Follow the Good Morning Quad Cities 2018 Road Trip here

Flood insurance rates change as new law goes into effect

This is an archived article and the information in the article may be outdated. Please look at the time stamp on the story to see when it was last updated.

Buried in the government shutdown and even the launch of Obamacare, is an increase in some flood insurance rates. It is part of the Biggert-Waters Flood Insurance Reform Act of 2012, but many of the changes occurred on October 1, 2013.

In recent years, FEMA has been giving out more money in helping with natural disasters than they have been taking in. Because of that FEMA is making some changes, meaning some people’s insurance rates will go up, while others may go down.

Life on the river can be peaceful, even serene. Don Hudson knows, he’s lived on the Rock River for 35 years.

“It's a great place to live,” said Hudson.

But there’s also a dark side to the river life,

“You're gambling,” said Hudson.

That dark side is flooding.

“Last couple of years, we didn't get any water and we thought aw heck, we don't need it, and then all of a sudden…it hit us,” he added.

Hi them with $7,000 in damage because the Hudson’s didn’t have flood insurance. They’re now getting insurance, but because they weren’t insured when the Biggert-Waters Act went into effect, they’ll be paying a lot more.

“Oh yes, ya, an awful lot more,” said Hudson.

Starting October 1, 2013, businesses, owners of homes with severe repetitive loss, those not insured, and those who have a lapse in their policy will have to pay a 25% increase in premium rates each year until they meet the full rates.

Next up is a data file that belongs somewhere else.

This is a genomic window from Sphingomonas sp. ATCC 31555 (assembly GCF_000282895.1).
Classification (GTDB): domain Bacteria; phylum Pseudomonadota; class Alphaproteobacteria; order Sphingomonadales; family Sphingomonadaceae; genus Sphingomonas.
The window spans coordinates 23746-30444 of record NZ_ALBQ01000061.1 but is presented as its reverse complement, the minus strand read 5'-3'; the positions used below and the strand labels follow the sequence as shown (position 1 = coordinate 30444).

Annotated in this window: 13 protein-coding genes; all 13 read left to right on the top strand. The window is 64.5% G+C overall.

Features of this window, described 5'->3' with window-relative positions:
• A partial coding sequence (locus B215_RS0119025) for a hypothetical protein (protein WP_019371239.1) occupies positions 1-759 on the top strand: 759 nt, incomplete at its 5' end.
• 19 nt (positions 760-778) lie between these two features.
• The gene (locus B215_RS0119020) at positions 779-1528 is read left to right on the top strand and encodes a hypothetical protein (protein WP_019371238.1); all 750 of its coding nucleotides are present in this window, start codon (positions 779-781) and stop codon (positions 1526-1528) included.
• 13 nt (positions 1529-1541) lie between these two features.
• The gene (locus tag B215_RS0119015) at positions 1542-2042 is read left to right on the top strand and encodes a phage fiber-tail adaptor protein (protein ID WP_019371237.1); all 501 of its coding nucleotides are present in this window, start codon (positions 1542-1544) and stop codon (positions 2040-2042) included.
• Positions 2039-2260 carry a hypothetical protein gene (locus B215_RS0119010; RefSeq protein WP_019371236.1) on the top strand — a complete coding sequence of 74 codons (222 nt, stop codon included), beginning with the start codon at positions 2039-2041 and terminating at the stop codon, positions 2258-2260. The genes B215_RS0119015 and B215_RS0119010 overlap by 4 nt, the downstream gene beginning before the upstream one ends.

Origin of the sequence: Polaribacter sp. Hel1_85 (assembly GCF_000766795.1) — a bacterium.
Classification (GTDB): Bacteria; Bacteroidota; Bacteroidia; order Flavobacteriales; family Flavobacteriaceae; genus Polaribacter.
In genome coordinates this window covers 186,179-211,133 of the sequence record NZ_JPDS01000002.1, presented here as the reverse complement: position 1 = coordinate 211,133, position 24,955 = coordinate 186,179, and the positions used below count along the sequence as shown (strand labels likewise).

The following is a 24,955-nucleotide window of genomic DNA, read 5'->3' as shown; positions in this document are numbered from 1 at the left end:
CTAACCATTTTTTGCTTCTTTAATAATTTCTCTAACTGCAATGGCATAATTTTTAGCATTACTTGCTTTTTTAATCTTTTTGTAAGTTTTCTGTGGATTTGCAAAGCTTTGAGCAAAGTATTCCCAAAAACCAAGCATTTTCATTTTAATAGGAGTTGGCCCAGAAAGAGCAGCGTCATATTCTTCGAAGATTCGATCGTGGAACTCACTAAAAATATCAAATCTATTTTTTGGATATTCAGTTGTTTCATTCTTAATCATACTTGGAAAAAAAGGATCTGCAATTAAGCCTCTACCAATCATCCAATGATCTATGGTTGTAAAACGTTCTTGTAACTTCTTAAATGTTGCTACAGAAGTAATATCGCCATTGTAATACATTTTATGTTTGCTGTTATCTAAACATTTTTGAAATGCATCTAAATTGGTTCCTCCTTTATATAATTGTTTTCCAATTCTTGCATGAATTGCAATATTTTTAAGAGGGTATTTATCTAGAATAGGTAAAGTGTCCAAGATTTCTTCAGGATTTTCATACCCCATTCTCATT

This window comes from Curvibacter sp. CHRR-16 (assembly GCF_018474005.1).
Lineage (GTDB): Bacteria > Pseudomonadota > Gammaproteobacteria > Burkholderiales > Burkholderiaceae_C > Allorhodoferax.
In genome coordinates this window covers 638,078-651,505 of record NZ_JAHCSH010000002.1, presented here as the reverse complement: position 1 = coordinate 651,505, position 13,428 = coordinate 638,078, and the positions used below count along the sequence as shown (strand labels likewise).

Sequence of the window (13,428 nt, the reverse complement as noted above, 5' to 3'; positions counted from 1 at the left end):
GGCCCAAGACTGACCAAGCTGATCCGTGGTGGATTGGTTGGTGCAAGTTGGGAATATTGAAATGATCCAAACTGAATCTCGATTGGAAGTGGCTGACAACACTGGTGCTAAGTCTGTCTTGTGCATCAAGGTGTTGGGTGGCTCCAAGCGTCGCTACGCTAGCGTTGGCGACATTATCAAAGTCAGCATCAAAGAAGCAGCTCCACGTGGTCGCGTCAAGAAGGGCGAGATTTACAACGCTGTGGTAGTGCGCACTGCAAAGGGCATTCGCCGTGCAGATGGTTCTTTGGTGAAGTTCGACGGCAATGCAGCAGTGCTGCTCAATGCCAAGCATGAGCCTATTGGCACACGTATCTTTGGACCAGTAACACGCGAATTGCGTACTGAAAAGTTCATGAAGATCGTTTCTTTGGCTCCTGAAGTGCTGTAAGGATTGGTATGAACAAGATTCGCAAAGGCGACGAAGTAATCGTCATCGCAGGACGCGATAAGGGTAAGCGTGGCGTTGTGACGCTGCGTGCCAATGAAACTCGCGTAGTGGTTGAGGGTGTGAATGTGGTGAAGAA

"It could definitely be hundreds, I don't know that I've seen anything go up thousands yet. Could it? Possibly," said Lynn Fox of Molyneaux Insurance.

They'll also have to fill out an elevation certificate, which will determine how much flood insurance could cost.

"They might have lower or they might have higher flood insurance," said Fox.

But for Don, the $400 cost of the certificate, plus an initial estimate of $2,700 a year for insurance,

“It means bankruptcy, cause we're, we're both retired and we only got so much, and by the time you pay all this insurance you gotta pay, it's gonna kill us,” said Hudson.

One realtor News Eight talked with said some homeowners who live near Duck Creek could see their rates jump from $1,000 a year to $6,000.